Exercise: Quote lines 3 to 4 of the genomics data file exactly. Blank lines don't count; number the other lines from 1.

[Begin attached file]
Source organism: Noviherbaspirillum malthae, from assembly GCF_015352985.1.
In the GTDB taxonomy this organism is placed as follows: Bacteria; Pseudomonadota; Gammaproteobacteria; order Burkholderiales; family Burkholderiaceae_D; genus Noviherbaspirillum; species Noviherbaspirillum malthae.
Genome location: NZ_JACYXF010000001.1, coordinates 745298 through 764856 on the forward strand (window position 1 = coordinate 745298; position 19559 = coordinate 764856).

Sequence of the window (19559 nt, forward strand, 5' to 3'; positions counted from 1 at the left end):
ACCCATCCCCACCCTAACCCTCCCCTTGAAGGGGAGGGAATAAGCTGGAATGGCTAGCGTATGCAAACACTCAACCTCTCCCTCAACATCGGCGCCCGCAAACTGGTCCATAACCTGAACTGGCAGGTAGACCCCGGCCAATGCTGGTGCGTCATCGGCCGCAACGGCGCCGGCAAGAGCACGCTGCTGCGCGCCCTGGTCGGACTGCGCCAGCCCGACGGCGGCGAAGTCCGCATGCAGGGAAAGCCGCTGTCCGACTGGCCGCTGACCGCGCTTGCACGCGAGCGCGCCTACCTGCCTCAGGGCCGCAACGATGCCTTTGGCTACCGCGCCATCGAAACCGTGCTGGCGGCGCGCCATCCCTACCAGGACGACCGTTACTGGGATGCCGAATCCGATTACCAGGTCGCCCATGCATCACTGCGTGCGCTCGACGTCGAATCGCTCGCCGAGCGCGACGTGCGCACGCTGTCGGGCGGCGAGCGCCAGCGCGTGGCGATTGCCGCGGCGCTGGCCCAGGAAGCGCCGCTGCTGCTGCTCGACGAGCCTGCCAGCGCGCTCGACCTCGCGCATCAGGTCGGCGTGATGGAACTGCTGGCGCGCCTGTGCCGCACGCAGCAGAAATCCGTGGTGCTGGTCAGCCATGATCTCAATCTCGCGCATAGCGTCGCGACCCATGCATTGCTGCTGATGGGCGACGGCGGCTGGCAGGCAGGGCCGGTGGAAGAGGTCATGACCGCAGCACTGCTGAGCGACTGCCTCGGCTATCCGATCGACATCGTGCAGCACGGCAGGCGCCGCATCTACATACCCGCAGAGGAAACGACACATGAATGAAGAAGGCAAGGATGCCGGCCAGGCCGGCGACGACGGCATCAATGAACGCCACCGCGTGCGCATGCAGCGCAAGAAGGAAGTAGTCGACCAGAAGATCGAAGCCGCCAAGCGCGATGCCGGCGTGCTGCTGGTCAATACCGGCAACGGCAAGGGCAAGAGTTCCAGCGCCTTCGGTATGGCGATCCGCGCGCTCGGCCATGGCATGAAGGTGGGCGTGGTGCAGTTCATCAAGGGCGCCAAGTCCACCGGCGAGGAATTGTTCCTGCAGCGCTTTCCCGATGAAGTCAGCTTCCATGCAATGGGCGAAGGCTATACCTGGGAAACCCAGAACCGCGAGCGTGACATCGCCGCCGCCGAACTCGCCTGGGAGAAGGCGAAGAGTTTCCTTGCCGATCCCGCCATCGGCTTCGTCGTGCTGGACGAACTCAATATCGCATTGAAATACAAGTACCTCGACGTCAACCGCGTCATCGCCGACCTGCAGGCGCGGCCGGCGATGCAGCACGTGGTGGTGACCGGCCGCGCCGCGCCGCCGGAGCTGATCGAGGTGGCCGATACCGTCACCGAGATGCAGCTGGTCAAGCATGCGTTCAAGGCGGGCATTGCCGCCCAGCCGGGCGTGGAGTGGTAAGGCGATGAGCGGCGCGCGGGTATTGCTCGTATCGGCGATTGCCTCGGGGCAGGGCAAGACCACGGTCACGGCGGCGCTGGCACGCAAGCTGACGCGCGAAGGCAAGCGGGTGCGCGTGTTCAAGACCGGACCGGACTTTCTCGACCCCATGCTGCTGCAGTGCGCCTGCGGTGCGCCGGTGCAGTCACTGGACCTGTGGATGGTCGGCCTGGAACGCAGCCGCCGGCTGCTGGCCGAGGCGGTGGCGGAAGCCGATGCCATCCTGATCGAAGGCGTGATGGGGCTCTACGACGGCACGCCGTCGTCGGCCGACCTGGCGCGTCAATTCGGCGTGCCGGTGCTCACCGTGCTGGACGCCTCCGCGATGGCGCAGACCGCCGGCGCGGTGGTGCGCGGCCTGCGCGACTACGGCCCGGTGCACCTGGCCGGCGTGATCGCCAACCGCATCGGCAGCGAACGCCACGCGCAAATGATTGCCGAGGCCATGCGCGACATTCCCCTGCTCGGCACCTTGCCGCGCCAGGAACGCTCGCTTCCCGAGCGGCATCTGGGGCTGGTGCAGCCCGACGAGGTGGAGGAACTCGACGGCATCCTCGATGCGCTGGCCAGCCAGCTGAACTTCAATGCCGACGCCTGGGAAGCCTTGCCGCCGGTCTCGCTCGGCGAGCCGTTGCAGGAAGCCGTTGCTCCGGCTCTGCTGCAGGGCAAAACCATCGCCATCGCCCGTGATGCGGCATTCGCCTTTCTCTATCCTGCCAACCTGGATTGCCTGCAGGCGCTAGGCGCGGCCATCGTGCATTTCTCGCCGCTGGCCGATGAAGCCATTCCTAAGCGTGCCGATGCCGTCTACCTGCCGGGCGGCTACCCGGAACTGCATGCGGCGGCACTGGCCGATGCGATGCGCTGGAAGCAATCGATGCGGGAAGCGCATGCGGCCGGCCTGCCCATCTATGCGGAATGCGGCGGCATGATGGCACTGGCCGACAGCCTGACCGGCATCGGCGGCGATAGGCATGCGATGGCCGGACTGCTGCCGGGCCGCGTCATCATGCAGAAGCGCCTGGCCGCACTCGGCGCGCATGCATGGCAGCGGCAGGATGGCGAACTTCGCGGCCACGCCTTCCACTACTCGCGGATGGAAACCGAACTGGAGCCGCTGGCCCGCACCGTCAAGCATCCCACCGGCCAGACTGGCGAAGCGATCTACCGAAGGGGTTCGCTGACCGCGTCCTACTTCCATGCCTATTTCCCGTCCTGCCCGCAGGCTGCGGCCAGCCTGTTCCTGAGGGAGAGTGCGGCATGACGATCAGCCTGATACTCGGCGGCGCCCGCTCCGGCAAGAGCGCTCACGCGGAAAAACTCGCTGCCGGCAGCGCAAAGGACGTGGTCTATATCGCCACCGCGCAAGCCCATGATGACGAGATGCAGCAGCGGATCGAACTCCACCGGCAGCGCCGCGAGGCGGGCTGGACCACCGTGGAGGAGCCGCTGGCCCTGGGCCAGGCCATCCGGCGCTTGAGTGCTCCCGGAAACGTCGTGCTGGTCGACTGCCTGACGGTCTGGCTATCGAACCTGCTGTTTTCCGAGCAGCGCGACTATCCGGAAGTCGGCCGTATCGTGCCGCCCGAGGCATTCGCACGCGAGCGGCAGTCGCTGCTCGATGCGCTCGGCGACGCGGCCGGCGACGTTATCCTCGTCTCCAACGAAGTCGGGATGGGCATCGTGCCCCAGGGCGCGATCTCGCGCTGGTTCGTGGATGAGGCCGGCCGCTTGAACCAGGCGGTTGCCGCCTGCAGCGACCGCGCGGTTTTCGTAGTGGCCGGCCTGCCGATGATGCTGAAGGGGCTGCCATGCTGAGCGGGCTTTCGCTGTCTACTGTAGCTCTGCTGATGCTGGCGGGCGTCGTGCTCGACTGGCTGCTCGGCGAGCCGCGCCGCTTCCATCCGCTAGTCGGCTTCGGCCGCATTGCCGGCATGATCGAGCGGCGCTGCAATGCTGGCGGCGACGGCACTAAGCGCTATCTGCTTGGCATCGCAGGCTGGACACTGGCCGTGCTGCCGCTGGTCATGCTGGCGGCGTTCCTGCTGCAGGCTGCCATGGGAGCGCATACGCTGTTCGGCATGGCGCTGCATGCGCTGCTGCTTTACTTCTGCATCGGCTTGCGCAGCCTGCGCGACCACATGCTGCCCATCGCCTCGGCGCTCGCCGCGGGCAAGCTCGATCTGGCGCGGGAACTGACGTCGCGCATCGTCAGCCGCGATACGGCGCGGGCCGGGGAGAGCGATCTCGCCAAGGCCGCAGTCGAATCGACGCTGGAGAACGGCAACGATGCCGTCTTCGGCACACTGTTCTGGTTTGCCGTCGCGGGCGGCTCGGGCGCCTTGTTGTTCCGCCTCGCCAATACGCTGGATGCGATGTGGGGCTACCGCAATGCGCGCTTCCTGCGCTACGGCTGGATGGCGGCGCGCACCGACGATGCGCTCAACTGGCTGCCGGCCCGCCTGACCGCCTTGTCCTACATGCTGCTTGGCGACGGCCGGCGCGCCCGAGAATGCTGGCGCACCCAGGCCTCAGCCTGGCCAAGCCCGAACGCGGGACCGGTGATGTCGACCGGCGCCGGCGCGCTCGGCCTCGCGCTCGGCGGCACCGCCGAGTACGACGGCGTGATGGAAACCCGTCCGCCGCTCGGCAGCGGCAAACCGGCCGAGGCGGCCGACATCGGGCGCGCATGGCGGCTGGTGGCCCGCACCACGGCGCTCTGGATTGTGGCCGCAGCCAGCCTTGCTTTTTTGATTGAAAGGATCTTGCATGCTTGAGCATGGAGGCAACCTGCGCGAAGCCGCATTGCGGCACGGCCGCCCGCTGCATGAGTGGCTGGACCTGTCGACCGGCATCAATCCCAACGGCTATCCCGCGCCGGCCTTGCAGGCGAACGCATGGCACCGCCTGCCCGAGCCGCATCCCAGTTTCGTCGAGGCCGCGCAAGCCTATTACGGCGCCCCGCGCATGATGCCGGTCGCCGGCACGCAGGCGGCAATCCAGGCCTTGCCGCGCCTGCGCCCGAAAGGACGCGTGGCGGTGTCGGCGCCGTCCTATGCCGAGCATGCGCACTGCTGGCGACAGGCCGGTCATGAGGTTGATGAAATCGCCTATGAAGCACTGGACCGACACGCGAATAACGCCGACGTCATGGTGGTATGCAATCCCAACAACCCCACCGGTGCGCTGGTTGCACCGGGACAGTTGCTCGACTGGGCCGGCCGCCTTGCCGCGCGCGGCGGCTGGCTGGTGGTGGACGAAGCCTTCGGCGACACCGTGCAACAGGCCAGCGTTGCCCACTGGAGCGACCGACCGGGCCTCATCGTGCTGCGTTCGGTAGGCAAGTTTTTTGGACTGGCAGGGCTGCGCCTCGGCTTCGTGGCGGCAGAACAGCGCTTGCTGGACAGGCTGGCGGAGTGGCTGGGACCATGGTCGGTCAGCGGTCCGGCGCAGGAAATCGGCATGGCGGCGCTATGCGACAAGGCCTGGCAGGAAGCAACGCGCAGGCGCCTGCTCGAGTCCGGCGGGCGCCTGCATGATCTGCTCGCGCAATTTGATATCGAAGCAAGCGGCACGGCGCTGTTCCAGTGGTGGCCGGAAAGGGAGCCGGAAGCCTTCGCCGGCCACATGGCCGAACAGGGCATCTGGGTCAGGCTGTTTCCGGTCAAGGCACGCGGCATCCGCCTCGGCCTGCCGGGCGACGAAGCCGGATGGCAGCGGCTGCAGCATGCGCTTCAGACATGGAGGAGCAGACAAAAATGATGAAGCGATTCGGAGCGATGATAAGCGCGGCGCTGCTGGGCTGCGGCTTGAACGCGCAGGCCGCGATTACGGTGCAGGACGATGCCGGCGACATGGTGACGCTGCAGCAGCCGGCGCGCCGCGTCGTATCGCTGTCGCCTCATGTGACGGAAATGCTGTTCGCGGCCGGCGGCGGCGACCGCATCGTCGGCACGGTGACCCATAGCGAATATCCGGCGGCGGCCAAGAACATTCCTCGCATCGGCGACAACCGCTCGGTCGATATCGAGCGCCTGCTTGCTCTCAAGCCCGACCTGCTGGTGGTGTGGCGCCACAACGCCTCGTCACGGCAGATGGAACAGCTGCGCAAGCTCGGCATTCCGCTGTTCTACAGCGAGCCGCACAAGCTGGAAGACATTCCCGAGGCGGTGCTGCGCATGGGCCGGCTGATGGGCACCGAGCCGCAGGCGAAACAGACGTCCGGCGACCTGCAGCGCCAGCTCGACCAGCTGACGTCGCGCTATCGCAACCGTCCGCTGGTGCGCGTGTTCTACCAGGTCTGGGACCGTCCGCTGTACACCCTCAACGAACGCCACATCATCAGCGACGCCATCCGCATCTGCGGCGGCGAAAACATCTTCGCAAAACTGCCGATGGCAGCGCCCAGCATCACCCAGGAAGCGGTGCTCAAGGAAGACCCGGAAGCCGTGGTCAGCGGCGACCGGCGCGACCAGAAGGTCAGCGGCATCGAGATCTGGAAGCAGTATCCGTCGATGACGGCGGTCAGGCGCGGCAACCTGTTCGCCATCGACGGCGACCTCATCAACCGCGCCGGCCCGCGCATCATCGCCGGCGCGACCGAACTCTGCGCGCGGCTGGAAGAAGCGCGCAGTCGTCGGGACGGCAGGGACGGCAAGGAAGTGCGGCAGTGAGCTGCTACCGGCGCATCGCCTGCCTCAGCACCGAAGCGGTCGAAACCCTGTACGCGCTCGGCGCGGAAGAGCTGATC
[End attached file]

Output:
Genome location: NZ_JACYXF010000001.1, coordinates 745298 through 764856 on the forward strand (window position 1 = coordinate 745298; position 19559 = coordinate 764856).

Sequence of the window (19559 nt, forward strand, 5' to 3'; positions counted from 1 at the left end):